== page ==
Surely it comes down to what you do with the primitives? The simplest example I can think of that is likely problematic: a thread could acquire a lock and never release it. While I can imagine cases of plain multithreading where that is sometimes acceptable (if inefficient), it seems likely to be unacceptable for a fixed-sized cooperative thread pool.
That would be something that is risky in any thread pool. Thread pools are not infinite - most of them have some kind of limit in the end. It might be some really high number like 1024, they may keep going until the kernel tells you there is no more memory to create more threads. So if you have a thread which never releases a lock and all other work items eventually need that lock, you will eventually still run into a deadlock of some kind because those work items can't make progress.
The cooperative pool simply brings the thread pool limit to be closer to NCPUs.
Another example: one thread could lock a mutex, then pass the lock to another thread (by move) to be unlocked. While that's not an error in a plain multithreaded system, I'm guessing it undermines the dependency information that the system assumes to be represented by a lock.
pthread mutexes very unfortunately allow this but if you do this, the behaviour is actually undefined - regardless of whether it is used in async code or not. What is the critical region if you have a thread that locks and another thread that unlocks it? It's extremely fragile and unclear what kind of synchronization you are expecting here and what your protected region is.
That is why
os_unfair_locks actually explicitly enforce this by crashing your process if the thread that unlocks the lock is not the same one which took the lock.
Edit: I just noticed the very important point you made here - 'by move'. The locks that exist today don't support this, and as mentioned, os_unfair_locks explicit enforce thread locality. If we have the ability to do this in the future, we'd have to rethink our lock APIs. The caution was made with what we currently provide and support today.
Lastly, since a lock can be implemented in terms of a binary semaphore, it doesn't seem to be an intrinsic property of the semaphore that makes it problematic.
Yes you're right but the only difference here, is that you are using a single bit which is flipped on and off instead of having say, a
pthread_t worth of information to have additional bookkeeping on who the locking thread is. This does mean that the primitive will allow you to unlock a mutex on a different thread than the one which locked it but then you are falling into the same problem as earlier mentioned, of having undefined behaviour.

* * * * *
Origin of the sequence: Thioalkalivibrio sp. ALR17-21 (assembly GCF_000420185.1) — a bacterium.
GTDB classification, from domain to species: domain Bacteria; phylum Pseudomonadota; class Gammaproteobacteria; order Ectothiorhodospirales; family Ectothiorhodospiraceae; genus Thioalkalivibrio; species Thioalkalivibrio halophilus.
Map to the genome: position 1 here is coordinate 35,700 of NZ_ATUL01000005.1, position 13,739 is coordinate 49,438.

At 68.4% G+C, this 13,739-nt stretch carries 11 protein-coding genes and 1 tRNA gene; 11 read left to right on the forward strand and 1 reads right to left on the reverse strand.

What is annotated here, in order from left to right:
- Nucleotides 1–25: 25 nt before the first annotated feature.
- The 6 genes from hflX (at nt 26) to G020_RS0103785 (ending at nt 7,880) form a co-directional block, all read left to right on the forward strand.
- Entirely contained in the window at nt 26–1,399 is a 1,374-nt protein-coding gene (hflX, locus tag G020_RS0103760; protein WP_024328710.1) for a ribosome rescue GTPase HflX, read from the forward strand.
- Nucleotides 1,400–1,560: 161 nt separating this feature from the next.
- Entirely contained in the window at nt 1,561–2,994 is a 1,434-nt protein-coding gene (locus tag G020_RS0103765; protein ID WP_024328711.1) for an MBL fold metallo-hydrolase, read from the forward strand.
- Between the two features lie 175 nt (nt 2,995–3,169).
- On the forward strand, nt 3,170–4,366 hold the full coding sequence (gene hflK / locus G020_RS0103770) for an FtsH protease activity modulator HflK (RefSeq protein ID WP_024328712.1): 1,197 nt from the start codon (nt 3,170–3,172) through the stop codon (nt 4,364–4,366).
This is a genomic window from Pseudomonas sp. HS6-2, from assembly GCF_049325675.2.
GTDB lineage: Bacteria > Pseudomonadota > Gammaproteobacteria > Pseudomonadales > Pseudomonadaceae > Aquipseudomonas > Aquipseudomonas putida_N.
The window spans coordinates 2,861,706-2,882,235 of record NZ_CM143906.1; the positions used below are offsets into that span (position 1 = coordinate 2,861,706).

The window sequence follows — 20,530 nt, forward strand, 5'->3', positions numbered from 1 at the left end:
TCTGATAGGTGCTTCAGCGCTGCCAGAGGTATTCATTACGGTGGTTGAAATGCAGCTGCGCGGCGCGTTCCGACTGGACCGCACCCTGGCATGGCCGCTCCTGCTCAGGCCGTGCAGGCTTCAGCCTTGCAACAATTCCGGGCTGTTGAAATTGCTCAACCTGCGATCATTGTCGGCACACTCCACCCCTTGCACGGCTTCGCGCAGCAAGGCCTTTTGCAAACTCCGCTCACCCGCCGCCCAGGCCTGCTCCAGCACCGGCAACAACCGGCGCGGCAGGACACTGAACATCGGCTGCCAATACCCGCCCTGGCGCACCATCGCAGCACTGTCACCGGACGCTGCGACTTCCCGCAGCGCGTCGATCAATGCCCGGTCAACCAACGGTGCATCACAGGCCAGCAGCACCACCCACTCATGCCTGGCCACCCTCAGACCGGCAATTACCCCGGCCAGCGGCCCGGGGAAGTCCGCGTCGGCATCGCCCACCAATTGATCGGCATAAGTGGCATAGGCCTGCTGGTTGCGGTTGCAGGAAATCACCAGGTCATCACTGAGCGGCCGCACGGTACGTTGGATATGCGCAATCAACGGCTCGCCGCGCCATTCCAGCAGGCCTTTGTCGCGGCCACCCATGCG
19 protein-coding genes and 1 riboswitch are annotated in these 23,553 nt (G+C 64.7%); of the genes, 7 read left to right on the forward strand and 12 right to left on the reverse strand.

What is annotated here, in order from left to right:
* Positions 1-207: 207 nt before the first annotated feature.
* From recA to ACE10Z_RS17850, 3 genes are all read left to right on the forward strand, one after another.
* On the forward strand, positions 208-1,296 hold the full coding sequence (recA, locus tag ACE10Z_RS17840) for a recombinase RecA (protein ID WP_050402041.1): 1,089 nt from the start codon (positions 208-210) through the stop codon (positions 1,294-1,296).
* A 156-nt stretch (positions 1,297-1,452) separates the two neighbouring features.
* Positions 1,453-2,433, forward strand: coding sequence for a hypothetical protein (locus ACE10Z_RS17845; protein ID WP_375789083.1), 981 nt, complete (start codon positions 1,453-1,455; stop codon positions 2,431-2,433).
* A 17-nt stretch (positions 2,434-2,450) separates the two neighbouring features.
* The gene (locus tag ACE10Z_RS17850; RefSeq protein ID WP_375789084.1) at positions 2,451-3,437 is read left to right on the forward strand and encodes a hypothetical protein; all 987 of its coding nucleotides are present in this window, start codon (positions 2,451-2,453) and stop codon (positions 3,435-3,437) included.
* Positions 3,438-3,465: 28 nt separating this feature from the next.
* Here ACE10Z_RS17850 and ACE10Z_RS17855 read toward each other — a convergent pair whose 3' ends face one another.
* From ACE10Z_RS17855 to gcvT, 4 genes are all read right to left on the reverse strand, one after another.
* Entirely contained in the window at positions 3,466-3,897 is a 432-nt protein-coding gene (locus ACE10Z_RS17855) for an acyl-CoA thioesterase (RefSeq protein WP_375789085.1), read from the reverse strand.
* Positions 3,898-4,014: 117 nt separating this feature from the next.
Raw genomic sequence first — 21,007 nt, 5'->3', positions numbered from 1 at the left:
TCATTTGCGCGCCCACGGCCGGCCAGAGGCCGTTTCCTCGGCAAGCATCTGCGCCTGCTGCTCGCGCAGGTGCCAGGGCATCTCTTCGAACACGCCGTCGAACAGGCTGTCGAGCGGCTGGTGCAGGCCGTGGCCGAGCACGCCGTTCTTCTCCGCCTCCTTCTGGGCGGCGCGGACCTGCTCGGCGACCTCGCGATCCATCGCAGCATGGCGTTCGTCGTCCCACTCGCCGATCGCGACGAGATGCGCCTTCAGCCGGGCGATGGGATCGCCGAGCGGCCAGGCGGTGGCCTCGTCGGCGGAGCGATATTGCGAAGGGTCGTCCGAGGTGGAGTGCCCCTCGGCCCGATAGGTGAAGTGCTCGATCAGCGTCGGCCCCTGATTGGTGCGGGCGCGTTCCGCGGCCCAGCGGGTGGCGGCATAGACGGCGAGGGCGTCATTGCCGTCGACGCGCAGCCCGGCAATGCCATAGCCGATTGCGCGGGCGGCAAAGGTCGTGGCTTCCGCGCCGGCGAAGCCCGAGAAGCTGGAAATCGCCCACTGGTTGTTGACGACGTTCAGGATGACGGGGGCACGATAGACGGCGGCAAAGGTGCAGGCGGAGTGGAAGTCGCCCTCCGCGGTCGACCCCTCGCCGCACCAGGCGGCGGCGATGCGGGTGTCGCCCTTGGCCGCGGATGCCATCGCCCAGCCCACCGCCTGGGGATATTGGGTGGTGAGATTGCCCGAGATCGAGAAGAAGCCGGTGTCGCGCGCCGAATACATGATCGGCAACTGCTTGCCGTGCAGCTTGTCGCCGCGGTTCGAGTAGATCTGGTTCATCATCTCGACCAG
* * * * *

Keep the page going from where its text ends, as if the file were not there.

But it's hard to imagine that's the whole story, since although you say some primitives can be used safely, you also advise caution in their use. I'm trying to figure out what the exact cautions are
Regarding locks, the caution is as follows: Locks intrinsically rely on thread locality - you need to unlock the lock on the same thread which took the lock. You can't hold a lock across an
await because there is no guarantee that the same thread will pick up the continuation.
Using thread local storage is another example of something that is not safe in Swift concurrency since you don't know which threads will pick up your task and the various partial tasks as it suspends and resumes.
The cases where you need caution with some primitives are really more about correctness in your state machine as opposed to "you are likely going to get into an unrecoverable state". Now if you use these primitives unsafely - like never releasing a lock - that is bad behaviour anywhere, regardless of whether that happens in async code or not.
See also SE-0340: Unavailable From Async Attribute which will provide annotations that API providers can use to warn against using such unsafe primitives in async code, and provide safer alternatives.
Another question: is failure to express dependency information potentially manifested in deadlock, or only in temporary priority inversion? The latter might be an acceptable risk for some applications, while the former is almost never acceptable.
Blocking a thread on a primitive can be safe if you can guarantee that the task which will unblock that primitive and your thread, has already run or is concurrently running. This is something you cannot guarantee with a semaphore but you can with a lock because you will only block on the lock when you know someone else who will unblock you is already running code in their critical region.
The likelihood of deadlock when using a primitive without clear dependency information is higher in a thread pool with a small limit, compared to one with a much higher limit. In a thread pool with a higher limit, the thread pool will keep giving you threads until one of those threads runs your semaphore-signaling task runs, or the thread pool limit is hit. Most thread pools have a high enough limit that you will likely get away with not hitting the limit and subsequent deadlock. But this comes at the cost of thread explosion, inefficiencies and lots of contention.
With Swift concurrency, because we have the asynchronous waiting semantics of await, the choice made was to take advantage of that to build a more efficient cooperative thread pool instead.
I also encourage you to think about the risk of priority inversion in say, a constrained device like the Apple Watch where you could easily see a "small" priority inversion result in multi-second user visible hangs.